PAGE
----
Metta,
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Re: How do monks in non-Buddhist countries obtain food, etc?

Postby appicchato » Fri May 01, 2009 9:00 pm

Chris wrote:...monks handling money, shopping and choosing food?

Although the quote alludes to this being the case, it doesn't necessarily mean that it is...
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Re: How do monks in non-Buddhist countries obtain food, etc?

Postby retrofuturist » Fri May 01, 2009 9:03 pm

Greetings bhante,

Do you mean if they have an assistant taking care of the actual transactions etc.?

Metta,
Retro. :)
If you have asked me of the origination of unease, then I shall explain it to you in accordance with my understanding:
Whatever various forms of unease there are in the world, They originate founded in encumbering accumulation. (Pārāyanavagga)


Exalted in mind, just open and clearly aware, the recluse trained in the ways of the sages:
One who is such, calmed and ever mindful, He has no sorrows! -- Udana IV, 7


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Re: How do monks in non-Buddhist countries obtain food, etc?

Postby David N. Snyder » Fri May 01, 2009 9:10 pm

Chris wrote:Isn't this a breach of the Vinaya ... monks handling money, shopping and choosing food?

It could be, but sometimes it is more than one day without a family on the roster, so . . . they have to eat.

Apparently it is quite common for monks to have money and some even have bank accounts. I agree it could be a violation of the Vinaya, but these are difficult times (when in a non-Buddhist country) and some concessions may be necessary for catching a bus or other small incidentals.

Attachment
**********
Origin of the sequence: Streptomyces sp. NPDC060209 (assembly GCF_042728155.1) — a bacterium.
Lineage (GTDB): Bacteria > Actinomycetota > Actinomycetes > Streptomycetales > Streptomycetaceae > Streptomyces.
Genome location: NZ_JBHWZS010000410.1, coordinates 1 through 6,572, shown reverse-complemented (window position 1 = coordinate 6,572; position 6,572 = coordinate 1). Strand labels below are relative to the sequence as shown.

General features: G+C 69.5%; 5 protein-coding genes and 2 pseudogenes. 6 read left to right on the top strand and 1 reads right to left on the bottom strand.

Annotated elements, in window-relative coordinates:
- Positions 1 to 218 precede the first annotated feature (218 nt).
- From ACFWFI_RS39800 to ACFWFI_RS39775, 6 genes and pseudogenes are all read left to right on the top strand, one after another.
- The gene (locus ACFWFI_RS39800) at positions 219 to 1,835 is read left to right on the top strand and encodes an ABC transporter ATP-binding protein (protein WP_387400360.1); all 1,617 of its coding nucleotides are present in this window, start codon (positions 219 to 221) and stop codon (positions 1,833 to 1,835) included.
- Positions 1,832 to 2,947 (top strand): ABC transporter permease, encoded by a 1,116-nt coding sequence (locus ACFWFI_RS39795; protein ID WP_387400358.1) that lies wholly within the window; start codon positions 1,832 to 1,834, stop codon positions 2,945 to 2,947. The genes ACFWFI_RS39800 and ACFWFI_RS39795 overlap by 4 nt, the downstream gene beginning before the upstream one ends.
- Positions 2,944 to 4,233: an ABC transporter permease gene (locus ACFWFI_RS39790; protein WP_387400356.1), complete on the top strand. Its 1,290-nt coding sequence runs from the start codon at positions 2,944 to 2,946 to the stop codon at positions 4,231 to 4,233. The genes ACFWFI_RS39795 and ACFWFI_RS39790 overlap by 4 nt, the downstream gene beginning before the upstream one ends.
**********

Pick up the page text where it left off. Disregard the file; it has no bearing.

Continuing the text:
The Sri Lankan monks seem to be the most 'flexible' (for lack of a better term) and also store some food in the refrigerators. That way if there is no family on the roster for just one day, they might just eat the left-overs instead of purchasing and making new food.

Also, sometimes, a lay person will make the actual purchases or a lay person may even make the food, but store it in the refrigerator for re-heating at another day.
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Re: How do monks in non-Buddhist countries obtain food, etc?

Postby cooran » Fri May 01, 2009 9:30 pm

Hello all,

Most of the lay supporters at Dhammagiri are of Sri Lankan background. They are fastidious in assisting monks in their adherence to the Vinaya. All dana not eaten at the meal is taken home by the lay supporters. Ven. Dhammasiha, the Abbot, strictly observes the rules set down by the Buddha. Allowable drinks and medicines are kept at the Monastery. Breakfast cereals are stored by the lay people on the property, and someone is there to present these at 6.15 a.m. (approx) each day.

Actually fijinut lived there for some weeks, so he may be able to give an opinion and correct any inaccuracies in my understanding of the daily routines.

metta
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Re: How do monks in non-Buddhist countries obtain food, etc?

Postby appicchato » Sat May 02, 2009 8:28 am

retrofuturist wrote:Do you mean if they have an assistant taking care of the actual transactions etc.?

Yes...a steward, or lay follower...
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Re: How do monks in non-Buddhist countries obtain food, etc?

Postby zavk » Sat May 02, 2009 9:45 am

appicchato wrote:
retrofuturist wrote:Do you mean if they have an assistant taking care of the actual transactions etc.?

Yes...a steward, or lay follower...


Dear Bhante,

How common is this? I ask because in Thailand and Cambodia, I've seen many lay people give money to monks on the alms round. And I'm pretty sure I've seen them handling money too. As David mentions, I was under the impression that it is not uncommon for members of the Sangha to handle money these days, if only for bare necessities.

Thanks,
zavk

EDIT: Actually, I'm not sure if I've seen in it Thailand but I'm sure I've seen it in Cambodia.